But even before the talks hosted by Chancellor Angela Merkel, violent protests have broken out in the nearby German city of Rostock -- a sign of possible further unrest at the G8 summit, where demonstrators are again expected to be out in force to protest against U.S. President George W. Bush, Russian President Vladmir Putin, and other world leaders.
Clashes between protesters and German police in the northern city of Rostock on June 2-3 left some 1,000 people injured.
Police spokesman Achim Ridder said the violence involved only a small number of the 20,000 protesters, but he added that many of the injured were police officers.
"Altogether we have 433 injured police officers, 30 of them seriously injured," Ridder said. "There were 125 people arrested for violence; 52 have been released again. There were two more burned cars this morning, in the early hours. So altogether three cars were burned. It was an escalation of violence that we hadn't expected but also that we hadn't feared."
If anything, the clashes may have better prepared police and world leaders for what to expect during the G8 summit, which takes place June 6-8 in nearby Heiligendamm.
Leaders gathering in that Baltic resort have a full agenda of issues to discuss. They include issues on which disagreement is sharp, such as climate change, a controversial U.S. missile defense system in Europe, and the status of the breakaway Serbian province of Kosovo.
While climate change and competing U.S. and German proposals over how to tackle it are at the top of Merkel's agenda, talks between the U.S. President Bush and Russian President Putin are likely to steal the headlines.
U.S.-Russian relations have already frayed in recent months, partly over U.S. plans to erect a missile-defense system in the Czech Republic and Poland.
Putin has reacted angrily to the plans. On June 3, he reiterated his opposition and again warned that Russia would take steps to counter the U.S. system.
"If a new missile-defense system will be deployed in Europe, then we need to warn you today that we will come with a response," Putin said. "We have to ensure our security, and we are not the initiator of this process."
In a clear message to Putin that he won't be intimidated, Bush will pay visits before and after the summit to Prague and Warsaw to underscore his support for the U.S. system and for the thriving democracies in countries that were once Soviet satellites.
Stephen Hadley, Bush's national security adviser, on June 1 made it clear that Bush is keenly focused on democratization -- and that Washington has problems with the lack of it recently in Russia:
"The president has been very clear that, while it is clear that Russia's future is in its hands, we believe, obviously for Russia or for any other nation, that true stability and prosperity comes when nations give their people economic freedom and build the institutions of an enduring democracy," Hadley said. "That's our belief, and we've been very clear about that. That's part of the freedom agenda that the president's talked to many nations about that."
Washington and Moscow are also at odds over Kosovo. The European Union and the United States both back a United Nations plan to give the Serbian province a form of internationally supervised independence, but Russia -- allied with Serbia -- opposes the proposal.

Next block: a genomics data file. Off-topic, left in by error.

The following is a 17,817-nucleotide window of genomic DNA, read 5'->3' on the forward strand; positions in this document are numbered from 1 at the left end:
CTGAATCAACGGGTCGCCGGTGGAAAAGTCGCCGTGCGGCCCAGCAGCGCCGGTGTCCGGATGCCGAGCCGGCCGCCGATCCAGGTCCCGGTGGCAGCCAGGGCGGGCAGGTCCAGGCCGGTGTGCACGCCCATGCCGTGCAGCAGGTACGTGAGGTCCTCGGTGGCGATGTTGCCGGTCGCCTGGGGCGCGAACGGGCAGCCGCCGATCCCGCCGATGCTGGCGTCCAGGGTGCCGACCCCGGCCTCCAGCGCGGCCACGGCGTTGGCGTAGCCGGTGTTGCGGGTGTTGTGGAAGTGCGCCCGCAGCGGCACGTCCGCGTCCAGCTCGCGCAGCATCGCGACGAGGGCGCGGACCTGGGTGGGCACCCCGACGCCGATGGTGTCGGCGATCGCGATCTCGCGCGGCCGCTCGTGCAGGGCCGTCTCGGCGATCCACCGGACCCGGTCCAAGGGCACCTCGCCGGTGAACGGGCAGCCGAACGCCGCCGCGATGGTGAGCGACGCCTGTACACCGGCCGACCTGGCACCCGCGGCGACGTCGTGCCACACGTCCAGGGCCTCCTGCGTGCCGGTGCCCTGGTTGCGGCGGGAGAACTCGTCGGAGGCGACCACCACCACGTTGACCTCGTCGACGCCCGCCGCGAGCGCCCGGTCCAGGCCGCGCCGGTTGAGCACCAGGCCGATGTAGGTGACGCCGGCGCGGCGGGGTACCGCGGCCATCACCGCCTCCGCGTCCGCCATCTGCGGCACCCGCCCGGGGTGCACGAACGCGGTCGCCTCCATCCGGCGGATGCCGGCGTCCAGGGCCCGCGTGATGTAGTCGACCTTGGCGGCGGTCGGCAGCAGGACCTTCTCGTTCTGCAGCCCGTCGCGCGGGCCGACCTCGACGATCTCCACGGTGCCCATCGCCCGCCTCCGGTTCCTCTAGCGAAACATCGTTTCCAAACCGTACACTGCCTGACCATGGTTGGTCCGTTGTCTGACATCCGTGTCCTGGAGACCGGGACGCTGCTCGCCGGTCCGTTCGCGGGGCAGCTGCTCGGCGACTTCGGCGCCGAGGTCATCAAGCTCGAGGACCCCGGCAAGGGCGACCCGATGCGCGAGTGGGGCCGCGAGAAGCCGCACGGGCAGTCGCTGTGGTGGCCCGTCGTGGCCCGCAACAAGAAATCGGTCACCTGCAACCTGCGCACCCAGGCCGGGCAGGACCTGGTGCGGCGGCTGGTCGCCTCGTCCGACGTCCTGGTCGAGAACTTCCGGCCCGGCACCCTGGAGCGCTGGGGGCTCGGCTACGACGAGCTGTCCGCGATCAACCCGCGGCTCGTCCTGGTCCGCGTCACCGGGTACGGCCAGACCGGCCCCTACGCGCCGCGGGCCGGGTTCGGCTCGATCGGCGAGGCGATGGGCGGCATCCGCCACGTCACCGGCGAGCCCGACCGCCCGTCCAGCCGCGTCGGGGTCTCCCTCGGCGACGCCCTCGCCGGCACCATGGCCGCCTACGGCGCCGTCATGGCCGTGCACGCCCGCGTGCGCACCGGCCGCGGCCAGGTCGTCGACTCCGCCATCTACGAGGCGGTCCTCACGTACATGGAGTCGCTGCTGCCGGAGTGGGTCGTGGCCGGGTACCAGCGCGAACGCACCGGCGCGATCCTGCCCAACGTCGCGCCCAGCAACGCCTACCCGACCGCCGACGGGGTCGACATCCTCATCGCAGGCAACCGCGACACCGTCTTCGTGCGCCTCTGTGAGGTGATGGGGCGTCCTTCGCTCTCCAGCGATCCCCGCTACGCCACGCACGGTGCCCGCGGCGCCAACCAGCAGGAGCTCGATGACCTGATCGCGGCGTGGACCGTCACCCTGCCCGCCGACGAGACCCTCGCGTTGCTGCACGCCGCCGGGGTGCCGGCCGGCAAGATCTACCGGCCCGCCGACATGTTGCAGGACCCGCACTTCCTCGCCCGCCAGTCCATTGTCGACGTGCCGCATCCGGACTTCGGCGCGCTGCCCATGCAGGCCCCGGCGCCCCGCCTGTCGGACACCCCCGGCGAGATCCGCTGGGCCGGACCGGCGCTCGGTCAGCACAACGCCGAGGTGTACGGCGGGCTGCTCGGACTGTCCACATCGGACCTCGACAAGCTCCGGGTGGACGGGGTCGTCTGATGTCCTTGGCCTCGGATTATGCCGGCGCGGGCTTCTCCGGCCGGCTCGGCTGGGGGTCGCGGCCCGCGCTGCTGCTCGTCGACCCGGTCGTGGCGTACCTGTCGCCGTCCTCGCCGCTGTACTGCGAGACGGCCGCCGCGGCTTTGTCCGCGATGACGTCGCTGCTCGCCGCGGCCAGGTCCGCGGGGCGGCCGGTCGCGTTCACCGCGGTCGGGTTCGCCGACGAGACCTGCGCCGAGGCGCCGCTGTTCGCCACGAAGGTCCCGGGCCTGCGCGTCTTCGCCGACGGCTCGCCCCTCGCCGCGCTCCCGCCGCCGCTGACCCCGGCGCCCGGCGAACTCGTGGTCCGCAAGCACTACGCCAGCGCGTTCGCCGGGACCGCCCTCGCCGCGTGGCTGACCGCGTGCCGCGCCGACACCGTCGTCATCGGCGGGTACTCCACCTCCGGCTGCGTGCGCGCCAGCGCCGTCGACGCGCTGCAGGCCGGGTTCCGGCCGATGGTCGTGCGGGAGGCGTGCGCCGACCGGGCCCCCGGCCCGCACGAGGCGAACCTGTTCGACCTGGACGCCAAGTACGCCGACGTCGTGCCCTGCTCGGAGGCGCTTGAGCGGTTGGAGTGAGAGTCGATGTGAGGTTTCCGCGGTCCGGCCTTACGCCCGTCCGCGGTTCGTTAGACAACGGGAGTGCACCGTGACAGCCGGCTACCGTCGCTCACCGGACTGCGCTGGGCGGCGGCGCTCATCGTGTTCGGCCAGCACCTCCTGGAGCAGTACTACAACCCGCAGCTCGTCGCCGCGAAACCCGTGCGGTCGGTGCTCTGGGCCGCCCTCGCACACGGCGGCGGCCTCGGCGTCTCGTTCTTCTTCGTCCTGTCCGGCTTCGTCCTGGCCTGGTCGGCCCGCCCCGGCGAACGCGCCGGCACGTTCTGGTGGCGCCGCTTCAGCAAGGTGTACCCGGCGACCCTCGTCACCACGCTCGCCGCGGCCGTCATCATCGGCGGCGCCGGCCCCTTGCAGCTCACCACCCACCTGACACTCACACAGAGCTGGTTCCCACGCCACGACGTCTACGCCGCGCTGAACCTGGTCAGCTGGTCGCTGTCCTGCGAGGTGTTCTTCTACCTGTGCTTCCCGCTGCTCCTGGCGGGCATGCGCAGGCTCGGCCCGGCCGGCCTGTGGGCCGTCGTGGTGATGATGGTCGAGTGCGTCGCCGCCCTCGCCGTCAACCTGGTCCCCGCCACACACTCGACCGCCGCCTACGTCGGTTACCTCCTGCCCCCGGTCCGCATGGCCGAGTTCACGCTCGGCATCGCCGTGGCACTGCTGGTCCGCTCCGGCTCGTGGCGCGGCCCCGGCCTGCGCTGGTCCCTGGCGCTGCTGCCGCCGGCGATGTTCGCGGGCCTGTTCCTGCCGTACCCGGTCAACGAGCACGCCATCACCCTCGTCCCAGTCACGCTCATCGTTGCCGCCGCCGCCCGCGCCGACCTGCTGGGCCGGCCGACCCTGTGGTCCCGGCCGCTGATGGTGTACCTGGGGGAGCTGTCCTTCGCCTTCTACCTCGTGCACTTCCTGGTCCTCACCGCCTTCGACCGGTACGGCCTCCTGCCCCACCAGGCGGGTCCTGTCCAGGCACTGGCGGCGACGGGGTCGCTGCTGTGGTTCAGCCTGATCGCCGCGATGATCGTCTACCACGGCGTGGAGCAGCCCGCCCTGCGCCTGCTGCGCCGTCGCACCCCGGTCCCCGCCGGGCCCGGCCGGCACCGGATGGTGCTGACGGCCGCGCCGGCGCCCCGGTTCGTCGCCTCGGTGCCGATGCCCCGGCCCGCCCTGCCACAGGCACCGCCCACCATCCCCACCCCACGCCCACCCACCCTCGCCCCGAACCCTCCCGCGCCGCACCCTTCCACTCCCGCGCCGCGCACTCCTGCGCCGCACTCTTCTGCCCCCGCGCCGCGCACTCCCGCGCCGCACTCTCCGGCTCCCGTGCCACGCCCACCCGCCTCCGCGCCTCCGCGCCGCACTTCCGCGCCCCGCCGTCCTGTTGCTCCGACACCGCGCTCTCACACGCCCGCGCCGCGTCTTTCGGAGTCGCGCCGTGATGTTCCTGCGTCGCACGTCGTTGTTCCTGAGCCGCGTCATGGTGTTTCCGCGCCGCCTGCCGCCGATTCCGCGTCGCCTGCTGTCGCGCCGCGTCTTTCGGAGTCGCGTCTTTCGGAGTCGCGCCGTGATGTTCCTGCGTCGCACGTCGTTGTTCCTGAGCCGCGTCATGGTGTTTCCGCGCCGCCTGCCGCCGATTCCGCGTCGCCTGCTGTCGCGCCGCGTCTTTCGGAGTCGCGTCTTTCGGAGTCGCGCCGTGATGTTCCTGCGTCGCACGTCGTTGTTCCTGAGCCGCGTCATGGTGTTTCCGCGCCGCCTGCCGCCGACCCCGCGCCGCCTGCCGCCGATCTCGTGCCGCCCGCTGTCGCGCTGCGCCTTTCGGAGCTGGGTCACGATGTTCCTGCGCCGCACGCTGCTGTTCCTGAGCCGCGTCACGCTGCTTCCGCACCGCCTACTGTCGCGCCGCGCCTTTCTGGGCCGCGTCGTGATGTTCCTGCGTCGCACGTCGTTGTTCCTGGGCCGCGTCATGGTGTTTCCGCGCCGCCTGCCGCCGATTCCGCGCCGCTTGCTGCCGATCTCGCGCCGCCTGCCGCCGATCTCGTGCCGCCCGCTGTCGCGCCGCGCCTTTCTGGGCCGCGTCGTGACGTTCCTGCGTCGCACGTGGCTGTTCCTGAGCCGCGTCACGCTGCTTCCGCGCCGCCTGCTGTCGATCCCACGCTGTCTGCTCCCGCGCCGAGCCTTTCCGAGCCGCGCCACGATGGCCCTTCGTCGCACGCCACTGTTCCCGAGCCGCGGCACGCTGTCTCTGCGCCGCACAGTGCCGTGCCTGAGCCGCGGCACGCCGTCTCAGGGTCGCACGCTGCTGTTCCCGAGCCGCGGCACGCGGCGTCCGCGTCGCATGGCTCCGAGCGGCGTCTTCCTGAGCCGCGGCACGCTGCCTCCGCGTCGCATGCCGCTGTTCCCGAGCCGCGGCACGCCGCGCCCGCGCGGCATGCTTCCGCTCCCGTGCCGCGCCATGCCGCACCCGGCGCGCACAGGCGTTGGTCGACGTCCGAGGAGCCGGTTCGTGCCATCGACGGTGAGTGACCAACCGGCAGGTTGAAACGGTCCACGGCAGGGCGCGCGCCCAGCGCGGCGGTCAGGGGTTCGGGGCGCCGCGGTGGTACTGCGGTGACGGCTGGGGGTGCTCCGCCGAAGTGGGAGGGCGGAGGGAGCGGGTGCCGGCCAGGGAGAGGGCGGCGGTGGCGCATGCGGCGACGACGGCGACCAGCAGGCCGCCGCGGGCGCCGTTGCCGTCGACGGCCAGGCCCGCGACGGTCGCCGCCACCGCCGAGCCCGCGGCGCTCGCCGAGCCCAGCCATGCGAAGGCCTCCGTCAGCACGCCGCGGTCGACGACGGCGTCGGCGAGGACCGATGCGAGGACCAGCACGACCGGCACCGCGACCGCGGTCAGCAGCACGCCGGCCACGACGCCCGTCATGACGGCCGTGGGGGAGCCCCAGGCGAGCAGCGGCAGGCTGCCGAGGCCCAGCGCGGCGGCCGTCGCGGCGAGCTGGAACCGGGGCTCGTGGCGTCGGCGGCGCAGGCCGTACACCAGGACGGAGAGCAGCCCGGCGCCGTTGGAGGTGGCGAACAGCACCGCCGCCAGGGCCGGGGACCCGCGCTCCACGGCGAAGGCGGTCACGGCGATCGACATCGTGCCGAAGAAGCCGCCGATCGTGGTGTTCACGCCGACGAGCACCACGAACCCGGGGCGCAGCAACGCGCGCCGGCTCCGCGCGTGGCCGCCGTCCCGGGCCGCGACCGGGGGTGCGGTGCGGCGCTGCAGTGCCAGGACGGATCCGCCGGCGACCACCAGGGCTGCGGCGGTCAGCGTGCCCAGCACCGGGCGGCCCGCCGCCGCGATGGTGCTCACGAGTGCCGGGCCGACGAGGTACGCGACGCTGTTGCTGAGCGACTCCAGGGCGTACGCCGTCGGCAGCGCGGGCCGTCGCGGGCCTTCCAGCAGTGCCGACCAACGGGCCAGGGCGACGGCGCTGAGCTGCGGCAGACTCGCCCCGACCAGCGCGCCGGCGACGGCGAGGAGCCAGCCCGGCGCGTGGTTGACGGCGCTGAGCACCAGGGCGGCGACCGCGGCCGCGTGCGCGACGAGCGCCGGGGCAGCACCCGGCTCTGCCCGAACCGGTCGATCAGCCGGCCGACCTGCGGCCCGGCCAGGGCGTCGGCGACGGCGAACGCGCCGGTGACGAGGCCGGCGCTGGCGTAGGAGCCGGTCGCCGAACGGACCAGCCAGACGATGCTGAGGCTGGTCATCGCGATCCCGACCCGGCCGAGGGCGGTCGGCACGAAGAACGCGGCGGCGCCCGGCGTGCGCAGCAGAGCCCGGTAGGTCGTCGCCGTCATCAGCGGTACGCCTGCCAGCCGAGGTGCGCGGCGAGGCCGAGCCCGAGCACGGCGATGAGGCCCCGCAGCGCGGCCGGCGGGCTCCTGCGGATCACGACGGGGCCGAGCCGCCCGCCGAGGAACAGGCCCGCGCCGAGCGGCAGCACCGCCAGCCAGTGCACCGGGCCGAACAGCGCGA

Focus On Climate Change
The summit is also expected to discuss reviving global trade talks, but climate change is likely to garner more attention.
"There is now broad agreement that climate change is a huge challenge, that it's man-made and that urgent and extensive action is necessary," European Commission President Jose Manuel Barroso said last week. "All the scientific evidence confirms that."
Under Merkel, Germany, which currently holds the EU's rotating Presidency, has wanted the G8 summit to adopt a global commitment to reducing greenhouse-gas emissions by 20 percent from their 1990 levels by 2020. In the longer term, the EU is seeking to reduce global average temperatures by 2 degrees centigrade by 2050 -- which would require a 50 percent drop in emissions compared to 1990 levels.
It was never clear whether the United States would back the EU's plans, which are supposed to be negotiated under the aegis of the UN.
A surprise proposal by Bush last week has further complicated the diplomatic equation.
"The United States will work with other nations to establish a new framework on greenhouse-gas emissions for when the Kyoto Protocol expires in 2012," Bush said on May 31. "So, my proposal is this: By the end of next year, America and other nations will set a long-term global goal for reducing greenhouse gases."
That has left EU leaders with a major gap to bridge but no clear ways to do it. British Prime Minister Tony Blair repeated on June 3 that the summit should commit to the UN-led Kyoto process on climate.
For her part, Merkel, the summit host, has said that Bush's proposal provides "common ground on which to act." She also said it is positive that the United States, which has long shunned global climate-change efforts such as Kyoto, now recognizes that "nobody can ignore the question of climate change."
But whether G8 leaders agree on anything more concrete than that -- as well as on other issues, such as European security and Kosovo -- remains to be seen.
View a photo gallery summarizing some key findings of the Stern report on the economic costs of global warming (epa)
THE STERN REPORT: In October, former World Bank chief economist Sir Nicholas Stern issued a 700-page report on the economic impact of global warming. The report, which was commissioned by the British government, estimates that climate change could cost between 5 and 20 percent of global GDP by the end of the century....(more)